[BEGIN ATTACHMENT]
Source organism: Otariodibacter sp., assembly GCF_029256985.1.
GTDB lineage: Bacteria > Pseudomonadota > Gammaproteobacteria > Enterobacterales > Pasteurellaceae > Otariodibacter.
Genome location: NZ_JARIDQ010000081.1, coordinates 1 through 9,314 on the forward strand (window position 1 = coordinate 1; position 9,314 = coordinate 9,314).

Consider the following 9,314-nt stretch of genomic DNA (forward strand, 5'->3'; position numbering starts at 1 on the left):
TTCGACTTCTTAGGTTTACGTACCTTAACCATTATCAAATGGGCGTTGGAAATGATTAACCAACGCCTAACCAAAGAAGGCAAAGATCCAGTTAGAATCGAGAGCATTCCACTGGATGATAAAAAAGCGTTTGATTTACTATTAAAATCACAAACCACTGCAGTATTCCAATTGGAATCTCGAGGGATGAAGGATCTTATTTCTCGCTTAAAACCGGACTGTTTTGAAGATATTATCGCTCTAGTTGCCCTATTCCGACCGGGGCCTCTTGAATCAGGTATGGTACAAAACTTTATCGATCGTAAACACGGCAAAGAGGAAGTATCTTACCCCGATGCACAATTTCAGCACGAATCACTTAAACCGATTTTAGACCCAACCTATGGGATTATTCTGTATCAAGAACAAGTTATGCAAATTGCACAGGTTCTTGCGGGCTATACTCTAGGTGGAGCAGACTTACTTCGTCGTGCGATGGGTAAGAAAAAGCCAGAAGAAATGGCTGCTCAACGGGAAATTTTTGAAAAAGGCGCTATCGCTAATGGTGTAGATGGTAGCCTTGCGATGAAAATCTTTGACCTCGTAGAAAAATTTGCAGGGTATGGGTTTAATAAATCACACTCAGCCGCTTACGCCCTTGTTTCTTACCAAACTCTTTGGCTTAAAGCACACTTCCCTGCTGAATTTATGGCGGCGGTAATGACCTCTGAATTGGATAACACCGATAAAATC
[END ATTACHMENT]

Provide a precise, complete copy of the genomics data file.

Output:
Source organism: Otariodibacter sp., assembly GCF_029256985.1.
GTDB lineage: Bacteria > Pseudomonadota > Gammaproteobacteria > Enterobacterales > Pasteurellaceae > Otariodibacter.
Genome location: NZ_JARIDQ010000081.1, coordinates 1 through 9,314 on the forward strand (window position 1 = coordinate 1; position 9,314 = coordinate 9,314).

Consider the following 9,314-nt stretch of genomic DNA (forward strand, 5'->3'; position numbering starts at 1 on the left):
TTCGACTTCTTAGGTTTACGTACCTTAACCATTATCAAATGGGCGTTGGAAATGATTAACCAACGCCTAACCAAAGAAGGCAAAGATCCAGTTAGAATCGAGAGCATTCCACTGGATGATAAAAAAGCGTTTGATTTACTATTAAAATCACAAACCACTGCAGTATTCCAATTGGAATCTCGAGGGATGAAGGATCTTATTTCTCGCTTAAAACCGGACTGTTTTGAAGATATTATCGCTCTAGTTGCCCTATTCCGACCGGGGCCTCTTGAATCAGGTATGGTACAAAACTTTATCGATCGTAAACACGGCAAAGAGGAAGTATCTTACCCCGATGCACAATTTCAGCACGAATCACTTAAACCGATTTTAGACCCAACCTATGGGATTATTCTGTATCAAGAACAAGTTATGCAAATTGCACAGGTTCTTGCGGGCTATACTCTAGGTGGAGCAGACTTACTTCGTCGTGCGATGGGTAAGAAAAAGCCAGAAGAAATGGCTGCTCAACGGGAAATTTTTGAAAAAGGCGCTATCGCTAATGGTGTAGATGGTAGCCTTGCGATGAAAATCTTTGACCTCGTAGAAAAATTTGCAGGGTATGGGTTTAATAAATCACACTCAGCCGCTTACGCCCTTGTTTCTTACCAAACTCTTTGGCTTAAAGCACACTTCCCTGCTGAATTTATGGCGGCGGTAATGACCTCTGAATTGGATAACACCGATAAAATC